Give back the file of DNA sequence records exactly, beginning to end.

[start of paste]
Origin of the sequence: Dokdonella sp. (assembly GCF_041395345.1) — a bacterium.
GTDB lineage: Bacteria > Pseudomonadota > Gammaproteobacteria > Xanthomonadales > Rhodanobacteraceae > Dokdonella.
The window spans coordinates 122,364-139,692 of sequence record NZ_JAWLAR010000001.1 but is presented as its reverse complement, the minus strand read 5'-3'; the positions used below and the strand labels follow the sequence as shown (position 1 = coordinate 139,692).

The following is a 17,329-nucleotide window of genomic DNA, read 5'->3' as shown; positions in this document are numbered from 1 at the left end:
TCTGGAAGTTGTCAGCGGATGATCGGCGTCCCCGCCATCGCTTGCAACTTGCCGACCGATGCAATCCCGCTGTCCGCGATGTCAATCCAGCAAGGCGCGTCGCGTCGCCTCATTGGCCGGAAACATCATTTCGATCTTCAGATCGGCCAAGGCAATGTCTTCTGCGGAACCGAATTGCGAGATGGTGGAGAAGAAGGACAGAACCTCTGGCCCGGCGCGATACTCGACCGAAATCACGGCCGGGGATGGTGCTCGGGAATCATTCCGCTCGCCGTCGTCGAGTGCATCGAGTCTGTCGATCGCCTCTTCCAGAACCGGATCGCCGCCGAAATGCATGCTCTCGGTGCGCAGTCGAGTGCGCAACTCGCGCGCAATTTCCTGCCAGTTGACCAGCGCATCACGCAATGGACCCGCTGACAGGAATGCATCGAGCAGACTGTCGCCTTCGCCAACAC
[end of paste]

Origin of the sequence: Dokdonella sp. (assembly GCF_041395345.1) — a bacterium.
GTDB lineage: Bacteria > Pseudomonadota > Gammaproteobacteria > Xanthomonadales > Rhodanobacteraceae > Dokdonella.
The window spans coordinates 122,364-139,692 of sequence record NZ_JAWLAR010000001.1 but is presented as its reverse complement, the minus strand read 5'-3'; the positions used below and the strand labels follow the sequence as shown (position 1 = coordinate 139,692).

The following is a 17,329-nucleotide window of genomic DNA, read 5'->3' as shown; positions in this document are numbered from 1 at the left end:
TCTGGAAGTTGTCAGCGGATGATCGGCGTCCCCGCCATCGCTTGCAACTTGCCGACCGATGCAATCCCGCTGTCCGCGATGTCAATCCAGCAAGGCGCGTCGCGTCGCCTCATTGGCCGGAAACATCATTTCGATCTTCAGATCGGCCAAGGCAATGTCTTCTGCGGAACCGAATTGCGAGATGGTGGAGAAGAAGGACAGAACCTCTGGCCCGGCGCGATACTCGACCGAAATCACGGCCGGGGATGGTGCTCGGGAATCATTCCGCTCGCCGTCGTCGAGTGCATCGAGTCTGTCGATCGCCTCTTCCAGAACCGGATCGCCGCCGAAATGCATGCTCTCGGTGCGCAGTCGAGTGCGCAACTCGCGCGCAATTTCCTGCCAGTTGACCAGCGCATCACGCAATGGACCCGCTGACAGGAATGCATCGAGCAGACTGTCGCCTTCGCCAACAC